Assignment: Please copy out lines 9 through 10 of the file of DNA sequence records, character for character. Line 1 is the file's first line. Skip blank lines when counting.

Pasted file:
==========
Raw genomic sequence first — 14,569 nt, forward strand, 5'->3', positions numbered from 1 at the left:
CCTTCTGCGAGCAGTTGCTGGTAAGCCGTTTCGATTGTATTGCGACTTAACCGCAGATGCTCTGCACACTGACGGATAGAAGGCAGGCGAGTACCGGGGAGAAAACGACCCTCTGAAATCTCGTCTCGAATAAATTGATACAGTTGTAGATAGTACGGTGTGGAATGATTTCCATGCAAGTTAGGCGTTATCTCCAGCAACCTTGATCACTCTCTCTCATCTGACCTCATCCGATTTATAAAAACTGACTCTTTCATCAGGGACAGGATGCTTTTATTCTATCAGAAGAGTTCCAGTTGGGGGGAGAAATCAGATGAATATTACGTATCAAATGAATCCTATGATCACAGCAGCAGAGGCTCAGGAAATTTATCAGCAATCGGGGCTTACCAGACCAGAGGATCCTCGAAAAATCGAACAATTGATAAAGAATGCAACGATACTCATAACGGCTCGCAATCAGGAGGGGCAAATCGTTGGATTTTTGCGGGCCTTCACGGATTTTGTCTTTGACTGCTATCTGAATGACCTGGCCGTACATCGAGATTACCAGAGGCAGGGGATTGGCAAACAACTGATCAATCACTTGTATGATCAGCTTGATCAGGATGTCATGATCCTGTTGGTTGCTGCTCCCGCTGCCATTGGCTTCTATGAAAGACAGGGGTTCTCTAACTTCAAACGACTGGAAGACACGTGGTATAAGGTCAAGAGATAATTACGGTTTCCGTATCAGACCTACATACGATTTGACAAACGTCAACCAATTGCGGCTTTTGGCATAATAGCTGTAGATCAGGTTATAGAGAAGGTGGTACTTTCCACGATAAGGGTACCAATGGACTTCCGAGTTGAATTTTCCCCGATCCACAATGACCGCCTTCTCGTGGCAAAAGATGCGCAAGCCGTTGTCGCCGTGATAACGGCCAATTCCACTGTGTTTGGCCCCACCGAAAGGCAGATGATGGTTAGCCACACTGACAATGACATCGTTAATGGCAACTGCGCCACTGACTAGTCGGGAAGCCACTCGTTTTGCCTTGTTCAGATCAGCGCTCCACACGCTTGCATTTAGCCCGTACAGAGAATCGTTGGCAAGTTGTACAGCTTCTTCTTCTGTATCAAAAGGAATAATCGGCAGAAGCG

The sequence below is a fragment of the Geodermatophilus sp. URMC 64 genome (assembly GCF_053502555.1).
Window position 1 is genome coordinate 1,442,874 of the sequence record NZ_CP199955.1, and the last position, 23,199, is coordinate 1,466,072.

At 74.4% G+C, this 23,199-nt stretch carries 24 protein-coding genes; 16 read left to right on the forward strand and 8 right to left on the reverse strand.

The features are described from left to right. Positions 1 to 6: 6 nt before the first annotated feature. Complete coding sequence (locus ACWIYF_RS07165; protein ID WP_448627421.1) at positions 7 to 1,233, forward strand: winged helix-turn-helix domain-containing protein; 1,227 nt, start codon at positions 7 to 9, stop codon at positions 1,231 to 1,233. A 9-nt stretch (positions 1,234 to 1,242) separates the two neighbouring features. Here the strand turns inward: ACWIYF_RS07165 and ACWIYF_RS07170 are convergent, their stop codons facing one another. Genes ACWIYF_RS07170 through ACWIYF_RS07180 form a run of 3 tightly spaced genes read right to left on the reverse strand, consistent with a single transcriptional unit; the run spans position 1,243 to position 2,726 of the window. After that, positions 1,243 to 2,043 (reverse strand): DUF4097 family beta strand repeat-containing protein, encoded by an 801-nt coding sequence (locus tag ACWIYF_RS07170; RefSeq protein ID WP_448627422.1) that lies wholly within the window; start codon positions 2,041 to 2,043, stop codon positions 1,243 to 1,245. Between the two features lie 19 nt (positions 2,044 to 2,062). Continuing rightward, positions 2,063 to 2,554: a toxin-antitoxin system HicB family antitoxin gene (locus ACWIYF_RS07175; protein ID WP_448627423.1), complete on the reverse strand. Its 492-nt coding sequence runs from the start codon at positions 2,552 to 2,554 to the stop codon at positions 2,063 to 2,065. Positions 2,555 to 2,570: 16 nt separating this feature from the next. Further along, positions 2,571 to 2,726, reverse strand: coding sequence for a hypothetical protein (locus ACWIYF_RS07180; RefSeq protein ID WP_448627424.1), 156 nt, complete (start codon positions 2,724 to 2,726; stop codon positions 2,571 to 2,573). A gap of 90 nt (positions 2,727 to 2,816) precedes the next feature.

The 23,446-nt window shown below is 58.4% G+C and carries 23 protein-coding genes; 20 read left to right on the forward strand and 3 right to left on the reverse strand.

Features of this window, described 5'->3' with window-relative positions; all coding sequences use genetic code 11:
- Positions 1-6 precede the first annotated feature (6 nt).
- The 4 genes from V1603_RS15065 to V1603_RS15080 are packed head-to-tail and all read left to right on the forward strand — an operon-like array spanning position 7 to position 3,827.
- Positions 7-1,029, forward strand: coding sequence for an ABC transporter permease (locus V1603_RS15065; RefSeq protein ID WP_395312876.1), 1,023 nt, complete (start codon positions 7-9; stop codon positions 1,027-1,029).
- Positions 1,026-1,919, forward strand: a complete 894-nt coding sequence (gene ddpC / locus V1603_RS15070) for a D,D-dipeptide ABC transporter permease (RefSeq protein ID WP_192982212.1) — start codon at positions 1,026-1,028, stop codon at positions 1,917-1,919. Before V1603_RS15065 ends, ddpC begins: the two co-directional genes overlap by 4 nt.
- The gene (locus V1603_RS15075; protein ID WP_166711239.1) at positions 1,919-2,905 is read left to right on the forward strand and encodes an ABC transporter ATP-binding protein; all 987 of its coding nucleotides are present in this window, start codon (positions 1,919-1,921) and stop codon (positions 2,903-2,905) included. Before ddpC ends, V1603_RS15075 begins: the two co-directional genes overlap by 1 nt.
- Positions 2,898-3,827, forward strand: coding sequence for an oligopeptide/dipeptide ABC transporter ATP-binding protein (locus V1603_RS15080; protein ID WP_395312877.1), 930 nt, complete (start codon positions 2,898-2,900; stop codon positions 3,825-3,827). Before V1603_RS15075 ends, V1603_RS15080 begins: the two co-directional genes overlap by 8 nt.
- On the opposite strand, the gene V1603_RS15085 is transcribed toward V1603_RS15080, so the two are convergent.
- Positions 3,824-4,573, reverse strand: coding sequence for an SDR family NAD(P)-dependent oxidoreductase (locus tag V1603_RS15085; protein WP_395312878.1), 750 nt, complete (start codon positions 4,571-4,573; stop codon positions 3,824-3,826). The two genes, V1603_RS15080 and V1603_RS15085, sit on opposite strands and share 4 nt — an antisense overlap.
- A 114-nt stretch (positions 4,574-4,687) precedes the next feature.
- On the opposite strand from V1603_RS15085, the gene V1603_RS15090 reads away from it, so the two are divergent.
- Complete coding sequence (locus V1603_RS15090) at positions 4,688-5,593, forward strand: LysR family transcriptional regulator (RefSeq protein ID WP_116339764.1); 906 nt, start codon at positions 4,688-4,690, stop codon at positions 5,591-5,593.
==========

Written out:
- Positions 1-6 precede the first annotated feature (6 nt).
- The 4 genes from V1603_RS15065 to V1603_RS15080 are packed head-to-tail and all read left to right on the forward strand — an operon-like array spanning position 7 to position 3,827.